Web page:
Resource: Voices from Tohoku

tohokuProfessor David Slater of Sophia University in Tokyo has been a part of great efforts to support those affected by the 2011 Tohoku earthquake and tsunami, including ensuring that their stories are heard. Today’s resource is an archive launched last year of oral narratives (in Japanese) from various communities affected by the disaster. Below we include Professor Slater’s original announcement describing the goals and production of the archive:

Voices from Tohoku

Over the past 3+ years, we have collected video oral narratives from more than 10 communities in Iwate, Miyagi and Fukushima. We have more than 500 hours in total, making it one of the largest such archives we know of. Most of the interviewing has been done by undergraduates at the Faculty of Liberal Arts, Sophia University, Tokyo.

“Voices of Tohoku” is a Japanese website that features a collection of clips taken from our full archive, each with Japanese transcriptions and thematic tags. These clips were first provided to our primary audience–the Tohoku informants themselves–as some record of how people felt during the unfolding of events within community life in post 3.11 Tohoku. The stories are not always happy but one informant suggested that we make them available to the public. “After all,” she said, “we only told you these stories so you would tell the world what really happened.” The website is not fancy but it is functional, a work in progress. (Of course, we have full release forms for all material.)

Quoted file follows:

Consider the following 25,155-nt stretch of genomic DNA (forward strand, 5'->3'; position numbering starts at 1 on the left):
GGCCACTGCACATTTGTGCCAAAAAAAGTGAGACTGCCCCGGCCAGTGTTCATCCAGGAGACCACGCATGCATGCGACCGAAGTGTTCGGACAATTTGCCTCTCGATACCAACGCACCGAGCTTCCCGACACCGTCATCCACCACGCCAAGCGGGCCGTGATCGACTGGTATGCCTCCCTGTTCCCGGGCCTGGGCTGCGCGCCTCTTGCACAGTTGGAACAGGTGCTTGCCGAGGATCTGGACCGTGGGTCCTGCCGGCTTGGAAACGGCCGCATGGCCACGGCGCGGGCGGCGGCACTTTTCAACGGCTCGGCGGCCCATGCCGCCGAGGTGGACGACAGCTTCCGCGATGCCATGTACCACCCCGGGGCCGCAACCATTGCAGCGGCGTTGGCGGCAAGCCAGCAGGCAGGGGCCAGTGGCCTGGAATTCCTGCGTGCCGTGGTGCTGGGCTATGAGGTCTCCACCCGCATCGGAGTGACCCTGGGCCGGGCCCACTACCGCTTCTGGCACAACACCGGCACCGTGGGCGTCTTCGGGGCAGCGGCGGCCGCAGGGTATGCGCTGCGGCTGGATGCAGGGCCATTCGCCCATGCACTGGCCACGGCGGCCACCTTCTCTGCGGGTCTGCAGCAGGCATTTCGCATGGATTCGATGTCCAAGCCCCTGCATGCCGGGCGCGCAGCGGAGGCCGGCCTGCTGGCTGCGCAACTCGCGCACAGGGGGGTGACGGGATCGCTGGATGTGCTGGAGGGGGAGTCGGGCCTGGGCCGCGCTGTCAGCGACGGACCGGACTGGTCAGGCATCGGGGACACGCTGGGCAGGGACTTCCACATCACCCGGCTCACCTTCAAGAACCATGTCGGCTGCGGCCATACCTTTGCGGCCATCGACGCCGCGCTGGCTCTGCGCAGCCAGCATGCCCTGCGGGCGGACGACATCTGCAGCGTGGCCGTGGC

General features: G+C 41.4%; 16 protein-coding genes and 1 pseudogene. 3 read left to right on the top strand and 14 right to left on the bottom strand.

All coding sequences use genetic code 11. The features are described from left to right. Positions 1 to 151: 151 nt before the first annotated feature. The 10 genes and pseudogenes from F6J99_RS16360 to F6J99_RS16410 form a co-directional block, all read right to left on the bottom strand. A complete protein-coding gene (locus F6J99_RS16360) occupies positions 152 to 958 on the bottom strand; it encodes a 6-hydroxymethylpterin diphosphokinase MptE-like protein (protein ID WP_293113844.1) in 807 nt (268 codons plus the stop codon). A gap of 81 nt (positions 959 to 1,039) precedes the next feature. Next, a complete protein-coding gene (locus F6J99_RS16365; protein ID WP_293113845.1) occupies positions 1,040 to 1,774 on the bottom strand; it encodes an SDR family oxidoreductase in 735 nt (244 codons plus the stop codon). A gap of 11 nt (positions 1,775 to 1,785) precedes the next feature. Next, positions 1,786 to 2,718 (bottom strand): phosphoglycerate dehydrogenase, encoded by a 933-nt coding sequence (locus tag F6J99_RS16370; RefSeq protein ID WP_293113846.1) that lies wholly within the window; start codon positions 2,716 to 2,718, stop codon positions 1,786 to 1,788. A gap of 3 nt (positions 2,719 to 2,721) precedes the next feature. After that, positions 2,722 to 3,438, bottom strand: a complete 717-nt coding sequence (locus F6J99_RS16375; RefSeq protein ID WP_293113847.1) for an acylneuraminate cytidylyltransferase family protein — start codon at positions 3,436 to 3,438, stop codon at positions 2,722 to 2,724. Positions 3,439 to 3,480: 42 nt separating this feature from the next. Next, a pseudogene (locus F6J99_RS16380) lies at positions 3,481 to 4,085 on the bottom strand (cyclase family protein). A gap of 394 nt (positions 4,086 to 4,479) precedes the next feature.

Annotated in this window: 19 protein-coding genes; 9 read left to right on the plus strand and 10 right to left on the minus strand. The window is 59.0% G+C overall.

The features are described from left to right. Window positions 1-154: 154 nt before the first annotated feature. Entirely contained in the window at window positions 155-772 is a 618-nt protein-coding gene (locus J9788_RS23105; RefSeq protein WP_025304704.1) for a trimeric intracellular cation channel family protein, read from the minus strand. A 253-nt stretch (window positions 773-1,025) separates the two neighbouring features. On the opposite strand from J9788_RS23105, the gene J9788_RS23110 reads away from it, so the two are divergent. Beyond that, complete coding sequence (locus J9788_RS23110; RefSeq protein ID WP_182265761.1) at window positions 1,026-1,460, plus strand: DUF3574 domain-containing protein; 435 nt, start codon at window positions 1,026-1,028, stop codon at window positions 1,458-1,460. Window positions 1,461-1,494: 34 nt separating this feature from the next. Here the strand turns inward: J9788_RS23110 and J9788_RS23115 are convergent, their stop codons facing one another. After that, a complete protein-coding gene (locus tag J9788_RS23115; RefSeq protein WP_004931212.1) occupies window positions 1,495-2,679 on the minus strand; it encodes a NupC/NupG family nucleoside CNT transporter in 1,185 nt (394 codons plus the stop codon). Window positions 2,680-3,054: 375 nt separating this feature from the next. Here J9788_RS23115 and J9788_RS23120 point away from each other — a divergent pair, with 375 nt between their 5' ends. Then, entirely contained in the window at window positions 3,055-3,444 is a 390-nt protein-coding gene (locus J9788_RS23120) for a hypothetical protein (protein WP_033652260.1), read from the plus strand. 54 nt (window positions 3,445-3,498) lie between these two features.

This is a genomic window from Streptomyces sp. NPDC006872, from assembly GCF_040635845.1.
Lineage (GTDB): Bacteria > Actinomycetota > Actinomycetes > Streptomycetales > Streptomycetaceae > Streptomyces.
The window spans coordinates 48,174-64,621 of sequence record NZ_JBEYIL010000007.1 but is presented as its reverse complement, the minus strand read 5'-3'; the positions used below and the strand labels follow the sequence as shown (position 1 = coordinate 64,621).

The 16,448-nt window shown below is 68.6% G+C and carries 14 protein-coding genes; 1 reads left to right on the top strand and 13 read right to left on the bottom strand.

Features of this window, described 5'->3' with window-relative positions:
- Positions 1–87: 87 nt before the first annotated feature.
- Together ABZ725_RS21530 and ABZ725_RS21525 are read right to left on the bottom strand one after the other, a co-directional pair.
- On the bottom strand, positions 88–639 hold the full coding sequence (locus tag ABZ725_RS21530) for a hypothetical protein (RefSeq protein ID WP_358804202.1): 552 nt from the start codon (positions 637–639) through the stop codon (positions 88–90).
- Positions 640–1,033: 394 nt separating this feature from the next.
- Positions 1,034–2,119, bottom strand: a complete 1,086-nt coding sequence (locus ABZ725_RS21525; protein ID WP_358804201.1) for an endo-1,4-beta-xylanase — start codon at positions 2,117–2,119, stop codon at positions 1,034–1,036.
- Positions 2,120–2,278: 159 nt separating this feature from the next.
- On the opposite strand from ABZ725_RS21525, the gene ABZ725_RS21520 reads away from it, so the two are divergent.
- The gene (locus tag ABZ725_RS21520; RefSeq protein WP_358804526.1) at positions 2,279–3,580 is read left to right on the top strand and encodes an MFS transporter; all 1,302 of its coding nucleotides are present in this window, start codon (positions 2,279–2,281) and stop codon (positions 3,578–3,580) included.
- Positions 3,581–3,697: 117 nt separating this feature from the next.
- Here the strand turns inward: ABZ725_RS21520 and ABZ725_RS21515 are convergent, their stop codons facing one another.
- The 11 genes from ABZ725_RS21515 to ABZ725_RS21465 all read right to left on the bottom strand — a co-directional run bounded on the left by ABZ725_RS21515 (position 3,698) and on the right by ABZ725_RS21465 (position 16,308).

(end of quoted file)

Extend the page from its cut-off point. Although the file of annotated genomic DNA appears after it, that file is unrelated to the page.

During the data collection, we returned to each site for repeated visits for at least a year, always doing volunteer work to better understand the specifics of the community. Rather than focusing on the often horrific tales of destruction on “the day of,” we tried to give our informants a more expansive chance to talk about their lives in more detail. Wanting minimal interruption, we often asked only three questions during our interviews: what was your community like before 3.11; how has it been from the disaster until today; what is your vision of the future?


We are not collecting any more Tohoku narratives, not because the situation is in any sense “over”–it is not–but because we do not have any more money to send people into Tohoku. We are currently translating the interviews into English and looking for a way to make the full archive open to other scholars in a responsible and effective way.

We gratefully acknowledge support from Sophia University, the Toyota Foundation and a JSPS grant from the Japanese government. Also, we thank the many graduate students, post-grad scholars, colleagues, NPO leaders and of course, our many interviewees and collaborators in Tohoku, who have helped us make the archive what it is so far.

For further information posted on Shinpai Deshou in the past on the Tohoku Earthquake/Tsunami, please see the following links:


About Paula

Paula lives in the vortex of academic life. She studies medieval Japanese history.
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